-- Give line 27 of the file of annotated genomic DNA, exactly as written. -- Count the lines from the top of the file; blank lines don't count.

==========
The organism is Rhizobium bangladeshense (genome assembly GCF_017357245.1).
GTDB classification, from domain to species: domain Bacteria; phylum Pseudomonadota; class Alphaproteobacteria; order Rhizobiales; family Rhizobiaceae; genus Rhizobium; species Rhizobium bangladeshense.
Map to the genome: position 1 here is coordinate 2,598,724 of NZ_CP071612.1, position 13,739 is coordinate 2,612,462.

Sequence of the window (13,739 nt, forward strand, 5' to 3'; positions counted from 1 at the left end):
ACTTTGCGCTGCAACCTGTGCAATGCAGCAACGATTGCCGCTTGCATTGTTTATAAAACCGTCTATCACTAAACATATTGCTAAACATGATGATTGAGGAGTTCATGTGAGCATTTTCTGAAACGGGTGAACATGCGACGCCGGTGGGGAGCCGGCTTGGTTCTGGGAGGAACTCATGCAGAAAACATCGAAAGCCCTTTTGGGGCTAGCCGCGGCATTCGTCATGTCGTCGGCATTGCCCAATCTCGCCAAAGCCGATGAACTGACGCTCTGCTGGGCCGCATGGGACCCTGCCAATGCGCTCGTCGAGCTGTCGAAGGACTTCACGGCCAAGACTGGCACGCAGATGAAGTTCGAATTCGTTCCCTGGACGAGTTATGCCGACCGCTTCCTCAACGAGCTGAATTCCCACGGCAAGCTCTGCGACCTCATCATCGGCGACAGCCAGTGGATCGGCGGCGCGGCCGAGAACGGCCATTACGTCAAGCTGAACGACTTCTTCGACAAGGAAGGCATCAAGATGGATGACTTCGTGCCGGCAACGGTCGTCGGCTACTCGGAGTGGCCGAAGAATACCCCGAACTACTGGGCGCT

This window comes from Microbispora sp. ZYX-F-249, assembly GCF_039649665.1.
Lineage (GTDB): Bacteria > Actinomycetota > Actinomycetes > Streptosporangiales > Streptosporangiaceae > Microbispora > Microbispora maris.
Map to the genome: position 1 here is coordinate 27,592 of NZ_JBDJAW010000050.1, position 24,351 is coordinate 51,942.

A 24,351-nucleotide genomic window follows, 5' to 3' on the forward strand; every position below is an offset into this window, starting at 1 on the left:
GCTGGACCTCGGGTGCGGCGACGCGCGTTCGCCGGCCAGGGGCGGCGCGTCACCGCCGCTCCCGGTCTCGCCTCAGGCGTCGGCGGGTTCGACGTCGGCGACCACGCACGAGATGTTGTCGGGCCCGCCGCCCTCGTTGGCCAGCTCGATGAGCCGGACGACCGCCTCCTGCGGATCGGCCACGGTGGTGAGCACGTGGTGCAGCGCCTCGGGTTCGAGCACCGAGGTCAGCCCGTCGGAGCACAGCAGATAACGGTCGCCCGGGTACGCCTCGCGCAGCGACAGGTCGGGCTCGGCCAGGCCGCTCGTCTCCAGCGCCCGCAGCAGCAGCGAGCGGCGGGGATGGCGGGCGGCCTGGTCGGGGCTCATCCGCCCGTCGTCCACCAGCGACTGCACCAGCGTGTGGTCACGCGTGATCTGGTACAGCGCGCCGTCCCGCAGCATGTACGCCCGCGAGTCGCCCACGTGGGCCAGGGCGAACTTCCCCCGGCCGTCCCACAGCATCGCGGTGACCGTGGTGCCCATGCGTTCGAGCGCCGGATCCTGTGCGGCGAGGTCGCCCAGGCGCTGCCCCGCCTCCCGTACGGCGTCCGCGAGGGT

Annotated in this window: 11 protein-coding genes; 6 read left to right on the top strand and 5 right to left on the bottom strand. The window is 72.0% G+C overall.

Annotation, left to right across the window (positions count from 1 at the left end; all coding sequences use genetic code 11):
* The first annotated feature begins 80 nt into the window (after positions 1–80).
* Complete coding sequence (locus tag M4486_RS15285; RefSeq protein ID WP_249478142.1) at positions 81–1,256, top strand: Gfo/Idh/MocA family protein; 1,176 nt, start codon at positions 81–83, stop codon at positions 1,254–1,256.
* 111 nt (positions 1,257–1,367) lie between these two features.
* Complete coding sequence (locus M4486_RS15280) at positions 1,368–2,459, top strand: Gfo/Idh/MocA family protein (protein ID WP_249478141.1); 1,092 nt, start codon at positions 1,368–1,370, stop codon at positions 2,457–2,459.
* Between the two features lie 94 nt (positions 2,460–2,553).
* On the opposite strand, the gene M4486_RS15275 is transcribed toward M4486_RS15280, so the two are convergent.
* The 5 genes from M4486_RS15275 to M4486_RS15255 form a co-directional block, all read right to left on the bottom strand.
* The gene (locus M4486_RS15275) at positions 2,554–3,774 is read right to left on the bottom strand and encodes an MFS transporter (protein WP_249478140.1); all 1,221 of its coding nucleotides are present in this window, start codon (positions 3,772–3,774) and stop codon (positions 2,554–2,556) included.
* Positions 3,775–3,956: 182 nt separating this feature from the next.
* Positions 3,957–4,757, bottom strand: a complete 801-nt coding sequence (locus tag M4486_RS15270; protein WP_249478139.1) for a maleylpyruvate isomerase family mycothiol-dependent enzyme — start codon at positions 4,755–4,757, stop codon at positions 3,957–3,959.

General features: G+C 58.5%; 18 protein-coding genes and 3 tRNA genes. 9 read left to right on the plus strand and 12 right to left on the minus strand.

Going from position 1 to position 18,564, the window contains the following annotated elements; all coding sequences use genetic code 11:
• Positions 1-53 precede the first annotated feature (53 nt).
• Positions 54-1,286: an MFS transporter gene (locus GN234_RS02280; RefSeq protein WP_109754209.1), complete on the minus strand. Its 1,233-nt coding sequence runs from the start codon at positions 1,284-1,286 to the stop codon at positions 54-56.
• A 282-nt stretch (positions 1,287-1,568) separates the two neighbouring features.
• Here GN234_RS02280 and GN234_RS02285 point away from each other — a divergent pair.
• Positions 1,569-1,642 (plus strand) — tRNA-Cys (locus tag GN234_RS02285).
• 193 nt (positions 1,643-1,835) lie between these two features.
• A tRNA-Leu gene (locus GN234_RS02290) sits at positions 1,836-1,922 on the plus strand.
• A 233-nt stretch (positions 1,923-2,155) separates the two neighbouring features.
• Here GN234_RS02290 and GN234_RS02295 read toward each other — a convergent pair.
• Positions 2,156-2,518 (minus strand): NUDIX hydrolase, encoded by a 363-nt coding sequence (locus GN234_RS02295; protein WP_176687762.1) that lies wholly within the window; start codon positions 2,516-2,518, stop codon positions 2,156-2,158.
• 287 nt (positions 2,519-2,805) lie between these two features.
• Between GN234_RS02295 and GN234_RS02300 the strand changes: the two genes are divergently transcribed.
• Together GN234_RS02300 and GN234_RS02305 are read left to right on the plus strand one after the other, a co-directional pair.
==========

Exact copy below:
• A 282-nt stretch (positions 1,287-1,568) separates the two neighbouring features.